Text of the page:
"Some men to business, fome to pleasure take,
"But every woman is at heart a rake."

All these defects and vices, supposing them to be true in their utmost extent with respect to women, are to be traced to neglect, or vicious education.

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All weak creatures not provided with natural defence, must be cowardly; cowardice begets revenge, and cunning devises the way to bring it to bear. Obftinacy and ignorance must ever be infeparable in men as well as women. Curiofity is an inherent principle, and when divested of knowledge and prudence, and unfupported by science, it must be foolish, troublesome, and violent. Senfual pleasure is a real good, the defire of it is inherent in our nature, and it must remain our chief good till we find a better, and that better cannot be attained but by philofophy and intellectual refinement. Appetite predominates in all children, in savages, and in all ill educated men as well as women. As to diffipation, idlenefs, love of fhow, of dress, change of place, and every kind of amusement, these are the neceffary confequences of the whetting and refining of appetite, without being poffeffed of the powers of higher enjoyment; and as to the defire of admiration for perfonal charms, how should it be otherwife, when all other ambition is induftriously excluded by the nature of your education, or by the prepofterous prejudices of fociety.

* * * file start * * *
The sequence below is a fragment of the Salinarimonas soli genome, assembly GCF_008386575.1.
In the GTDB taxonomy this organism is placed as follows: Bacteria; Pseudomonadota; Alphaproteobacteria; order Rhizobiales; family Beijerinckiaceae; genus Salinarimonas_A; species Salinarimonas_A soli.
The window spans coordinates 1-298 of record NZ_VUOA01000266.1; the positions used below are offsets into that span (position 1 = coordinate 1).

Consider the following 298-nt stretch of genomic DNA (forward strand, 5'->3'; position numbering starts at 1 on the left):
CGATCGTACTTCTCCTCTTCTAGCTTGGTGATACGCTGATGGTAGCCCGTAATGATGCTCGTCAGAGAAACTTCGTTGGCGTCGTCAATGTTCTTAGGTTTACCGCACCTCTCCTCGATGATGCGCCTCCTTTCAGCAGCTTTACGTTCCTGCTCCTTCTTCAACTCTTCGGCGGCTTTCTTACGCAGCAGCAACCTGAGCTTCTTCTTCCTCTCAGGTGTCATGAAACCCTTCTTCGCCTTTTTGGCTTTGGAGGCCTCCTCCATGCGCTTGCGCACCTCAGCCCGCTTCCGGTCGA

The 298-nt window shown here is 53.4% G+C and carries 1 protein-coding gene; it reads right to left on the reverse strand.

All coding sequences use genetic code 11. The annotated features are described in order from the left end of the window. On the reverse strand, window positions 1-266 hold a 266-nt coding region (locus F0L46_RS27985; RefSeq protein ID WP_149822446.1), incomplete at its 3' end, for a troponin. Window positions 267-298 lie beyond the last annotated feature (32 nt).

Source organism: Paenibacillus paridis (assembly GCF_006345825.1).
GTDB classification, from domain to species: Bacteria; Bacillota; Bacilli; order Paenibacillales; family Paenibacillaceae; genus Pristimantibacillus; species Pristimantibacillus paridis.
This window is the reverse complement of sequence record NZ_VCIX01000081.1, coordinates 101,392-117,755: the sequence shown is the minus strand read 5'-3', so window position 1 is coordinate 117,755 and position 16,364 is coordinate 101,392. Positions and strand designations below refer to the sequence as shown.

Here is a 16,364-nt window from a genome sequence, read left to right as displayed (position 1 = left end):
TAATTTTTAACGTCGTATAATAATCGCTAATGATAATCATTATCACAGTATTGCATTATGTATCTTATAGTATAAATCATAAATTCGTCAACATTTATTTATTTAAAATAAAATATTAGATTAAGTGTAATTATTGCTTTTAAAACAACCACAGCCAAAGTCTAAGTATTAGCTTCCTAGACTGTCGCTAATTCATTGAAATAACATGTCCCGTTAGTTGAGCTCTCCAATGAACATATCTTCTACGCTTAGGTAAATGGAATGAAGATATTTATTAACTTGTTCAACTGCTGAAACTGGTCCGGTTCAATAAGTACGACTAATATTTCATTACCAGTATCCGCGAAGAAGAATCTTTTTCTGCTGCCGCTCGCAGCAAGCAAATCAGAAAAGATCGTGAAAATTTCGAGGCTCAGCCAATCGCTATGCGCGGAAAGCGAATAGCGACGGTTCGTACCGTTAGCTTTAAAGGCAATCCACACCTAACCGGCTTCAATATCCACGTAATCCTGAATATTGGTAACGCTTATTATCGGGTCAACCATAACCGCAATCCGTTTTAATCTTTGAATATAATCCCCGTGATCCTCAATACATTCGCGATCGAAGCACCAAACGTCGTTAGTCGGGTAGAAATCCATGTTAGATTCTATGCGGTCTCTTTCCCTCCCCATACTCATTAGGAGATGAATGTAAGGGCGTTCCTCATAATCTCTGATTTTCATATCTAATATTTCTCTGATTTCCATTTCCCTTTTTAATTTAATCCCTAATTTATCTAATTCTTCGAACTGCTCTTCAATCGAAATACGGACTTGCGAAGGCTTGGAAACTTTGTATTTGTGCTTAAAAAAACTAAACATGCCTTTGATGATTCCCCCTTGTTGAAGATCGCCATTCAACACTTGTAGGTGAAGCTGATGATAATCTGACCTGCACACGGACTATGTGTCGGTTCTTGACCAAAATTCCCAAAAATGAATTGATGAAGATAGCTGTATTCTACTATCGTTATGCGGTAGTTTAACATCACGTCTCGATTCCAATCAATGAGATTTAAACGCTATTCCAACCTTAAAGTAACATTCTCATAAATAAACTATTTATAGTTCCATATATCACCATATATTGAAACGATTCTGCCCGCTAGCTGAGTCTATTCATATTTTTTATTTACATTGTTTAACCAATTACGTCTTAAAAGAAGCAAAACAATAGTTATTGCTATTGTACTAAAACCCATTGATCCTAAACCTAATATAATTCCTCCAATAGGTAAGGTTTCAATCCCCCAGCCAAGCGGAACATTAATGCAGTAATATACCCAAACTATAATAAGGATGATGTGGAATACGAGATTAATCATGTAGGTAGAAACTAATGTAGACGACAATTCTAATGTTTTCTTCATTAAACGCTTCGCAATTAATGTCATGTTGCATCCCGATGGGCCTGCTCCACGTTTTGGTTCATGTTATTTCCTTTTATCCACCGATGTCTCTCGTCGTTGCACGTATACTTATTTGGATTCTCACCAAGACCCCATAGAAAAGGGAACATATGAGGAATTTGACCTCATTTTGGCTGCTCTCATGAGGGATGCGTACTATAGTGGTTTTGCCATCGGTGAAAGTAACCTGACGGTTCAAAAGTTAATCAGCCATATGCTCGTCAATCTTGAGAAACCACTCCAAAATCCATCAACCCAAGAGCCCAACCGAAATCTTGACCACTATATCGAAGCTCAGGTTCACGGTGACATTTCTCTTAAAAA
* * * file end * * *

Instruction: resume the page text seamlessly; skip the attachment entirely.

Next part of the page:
My dear Sophia, educate your daughters on principles oppofite to these foibles and vices, and make them like yourfelf. You will then establish a foundation for the happiness of the men who fhall have them for wives or mothers; and if they shall never be married, they will become refpectable useful women, and indifferent about the old curfe of leading apes on the other fide of the Styx.

O my dearest Eugenius, faid I, you have lifted me up into the third heaven; I will endeavour to fulfil your flattering defire.

My eldest daughter Alathea had now completed her fifth year; healthy, beautiful and good natured, but without any extraordinary appearance of capacity. I fet myself to confider the moft effectual way of teachVOL. III. L1


ing the lovely" young ideas how to fhoot" in the mind of my daughter.

I confidered with the excellent Dr. Beattie, that the mental faculties of children ftand as much in need of improvement, and confequently of excercife, as their bodily powers: That it is of high importance to devife some mode of difcipline to fix their attention; and that, when this is not done, they become thoughtless and diffipated to a degree, that generally unfits them for the bufinefs of life.

I adopted the inherent and ftrong principle of curiofity, as the bafis of my power, and influence over the mind of my pupil. I did not trouble her with maxims and lectures, but infufed knowledge in proportion to the defire of it, which I took every poffible way to excite.